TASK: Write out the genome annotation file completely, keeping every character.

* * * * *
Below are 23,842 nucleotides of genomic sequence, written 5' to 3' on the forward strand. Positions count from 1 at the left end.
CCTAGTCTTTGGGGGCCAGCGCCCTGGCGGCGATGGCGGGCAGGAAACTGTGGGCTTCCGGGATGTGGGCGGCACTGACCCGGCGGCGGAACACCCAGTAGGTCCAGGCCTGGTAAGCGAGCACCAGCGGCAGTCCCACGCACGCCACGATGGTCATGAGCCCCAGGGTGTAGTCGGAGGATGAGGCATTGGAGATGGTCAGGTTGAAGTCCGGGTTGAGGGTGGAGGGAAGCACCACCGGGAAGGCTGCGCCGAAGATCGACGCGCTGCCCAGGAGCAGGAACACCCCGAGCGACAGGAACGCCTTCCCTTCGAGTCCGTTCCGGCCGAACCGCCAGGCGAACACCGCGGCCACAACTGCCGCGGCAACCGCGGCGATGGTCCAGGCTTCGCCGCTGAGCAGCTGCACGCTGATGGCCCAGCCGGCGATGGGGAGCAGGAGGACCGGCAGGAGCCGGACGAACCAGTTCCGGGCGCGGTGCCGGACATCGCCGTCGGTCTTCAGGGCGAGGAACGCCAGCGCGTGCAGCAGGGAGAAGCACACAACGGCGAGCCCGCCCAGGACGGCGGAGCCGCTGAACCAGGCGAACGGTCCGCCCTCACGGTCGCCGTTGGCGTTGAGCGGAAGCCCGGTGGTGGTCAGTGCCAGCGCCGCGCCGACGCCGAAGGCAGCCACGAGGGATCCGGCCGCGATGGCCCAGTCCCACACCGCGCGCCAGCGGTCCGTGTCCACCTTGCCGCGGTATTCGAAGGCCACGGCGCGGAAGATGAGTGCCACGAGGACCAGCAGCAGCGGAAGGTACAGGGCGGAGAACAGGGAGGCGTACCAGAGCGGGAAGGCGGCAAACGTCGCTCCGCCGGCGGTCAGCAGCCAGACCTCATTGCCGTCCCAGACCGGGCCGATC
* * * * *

Below are 23,842 nucleotides of genomic sequence, written 5' to 3' on the forward strand. Positions count from 1 at the left end.
CCTAGTCTTTGGGGGCCAGCGCCCTGGCGGCGATGGCGGGCAGGAAACTGTGGGCTTCCGGGATGTGGGCGGCACTGACCCGGCGGCGGAACACCCAGTAGGTCCAGGCCTGGTAAGCGAGCACCAGCGGCAGTCCCACGCACGCCACGATGGTCATGAGCCCCAGGGTGTAGTCGGAGGATGAGGCATTGGAGATGGTCAGGTTGAAGTCCGGGTTGAGGGTGGAGGGAAGCACCACCGGGAAGGCTGCGCCGAAGATCGACGCGCTGCCCAGGAGCAGGAACACCCCGAGCGACAGGAACGCCTTCCCTTCGAGTCCGTTCCGGCCGAACCGCCAGGCGAACACCGCGGCCACAACTGCCGCGGCAACCGCGGCGATGGTCCAGGCTTCGCCGCTGAGCAGCTGCACGCTGATGGCCCAGCCGGCGATGGGGAGCAGGAGGACCGGCAGGAGCCGGACGAACCAGTTCCGGGCGCGGTGCCGGACATCGCCGTCGGTCTTCAGGGCGAGGAACGCCAGCGCGTGCAGCAGGGAGAAGCACACAACGGCGAGCCCGCCCAGGACGGCGGAGCCGCTGAACCAGGCGAACGGTCCGCCCTCACGGTCGCCGTTGGCGTTGAGCGGAAGCCCGGTGGTGGTCAGTGCCAGCGCCGCGCCGACGCCGAAGGCAGCCACGAGGGATCCGGCCGCGATGGCCCAGTCCCACACCGCGCGCCAGCGGTCCGTGTCCACCTTGCCGCGGTATTCGAAGGCCACGGCGCGGAAGATGAGTGCCACGAGGACCAGCAGCAGCGGAAGGTACAGGGCGGAGAACAGGGAGGCGTACCAGAGCGGGAAGGCGGCAAACGTCGCTCCGCCGGCGGTCAGCAGCCAGACCTCATTGCCGTCCCAGACCGGGCCGATC